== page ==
How Nanodegrees Are Disrupting Higher Education

05 Aug

New “micro” online certification programs are changing the educational pathways to success in certain industries

Student working on a laptop computer.

By John K. Waters

Udacity created quite a buzz at the annual Google I/O conference this year when the for-profit online education provider unveiled its new Android Developer Nanodegree program. Created in close cooperation with Google, which owns the popular mobile operating system, the program is designed to provide software developers with the skills they need to build Android applications and a credential to prove to potential employers that they have those skills. Udacity later made the headline-grabbing announcement that it will refund half the tuition ($200 per month) for students completing the program in 12 months.

The Android nanodegree is the sixth member of Udacity’s young lineup of industry-led, career-oriented, online certification programs, but it’s not surprising that the launch of this one would draw so much attention. There are about a billion active Android users worldwide, and consequently, something approaching urgent demand for Android developers. But this high-profile launch also raises again the question of where these kinds of programs fit in the post-secondary educational landscape, and whether such focused learning programs might finally emerge as a disruptive force in higher education.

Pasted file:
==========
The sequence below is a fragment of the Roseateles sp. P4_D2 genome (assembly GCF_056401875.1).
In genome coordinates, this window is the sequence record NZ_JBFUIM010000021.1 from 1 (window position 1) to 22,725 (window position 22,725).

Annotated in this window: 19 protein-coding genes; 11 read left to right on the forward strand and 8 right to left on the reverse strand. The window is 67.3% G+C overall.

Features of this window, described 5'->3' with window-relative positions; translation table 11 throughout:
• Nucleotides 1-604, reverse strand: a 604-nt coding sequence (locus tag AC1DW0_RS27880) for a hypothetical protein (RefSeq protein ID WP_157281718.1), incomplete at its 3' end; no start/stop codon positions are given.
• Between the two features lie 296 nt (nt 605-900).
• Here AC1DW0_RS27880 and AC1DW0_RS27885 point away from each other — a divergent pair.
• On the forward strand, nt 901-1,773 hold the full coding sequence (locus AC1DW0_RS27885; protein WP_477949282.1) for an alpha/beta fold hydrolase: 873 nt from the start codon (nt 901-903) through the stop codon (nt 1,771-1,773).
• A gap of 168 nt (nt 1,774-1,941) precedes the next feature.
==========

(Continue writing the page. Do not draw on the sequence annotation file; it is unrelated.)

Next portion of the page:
Udacity has trademarked the term “nanodegree,” but the concept of an institution-agnostic microcredential isn’t new and the company isn’t the only cutting-edge provider — it’s not even the first to work directly with Google. Earlier this year, Coursera announced partnerships with Google, Instagram and others to provide a series of “microdegrees.”

“Certificates have been around for a long time,” said Alexander Halavais, associate professor in the School of Social and Behavioral Sciences at Arizona State University, “offered either on the industry/trade side, or in conjunction with university extension programs. In fact, the push of ‘university extension’ is well over a century old, and it was intended to break down some of the medieval structures of university education and make them more widely available.”

[ Full article available at Campus Technology: ]

Leave a comment

Posted by on August 5, 2015 in Industry News, MOOCs in the News



Leave a Reply

Fill in your details below or click an icon to log in: Logo

You are commenting using your account. Log Out /  Change )

Google+ photo

You are commenting using your Google+ account. Log Out /  Change )

Twitter picture

You are commenting using your Twitter account. Log Out /  Change )

Facebook photo

You are commenting using your Facebook account. Log Out /  Change )


Connecting to %s

%d bloggers like this: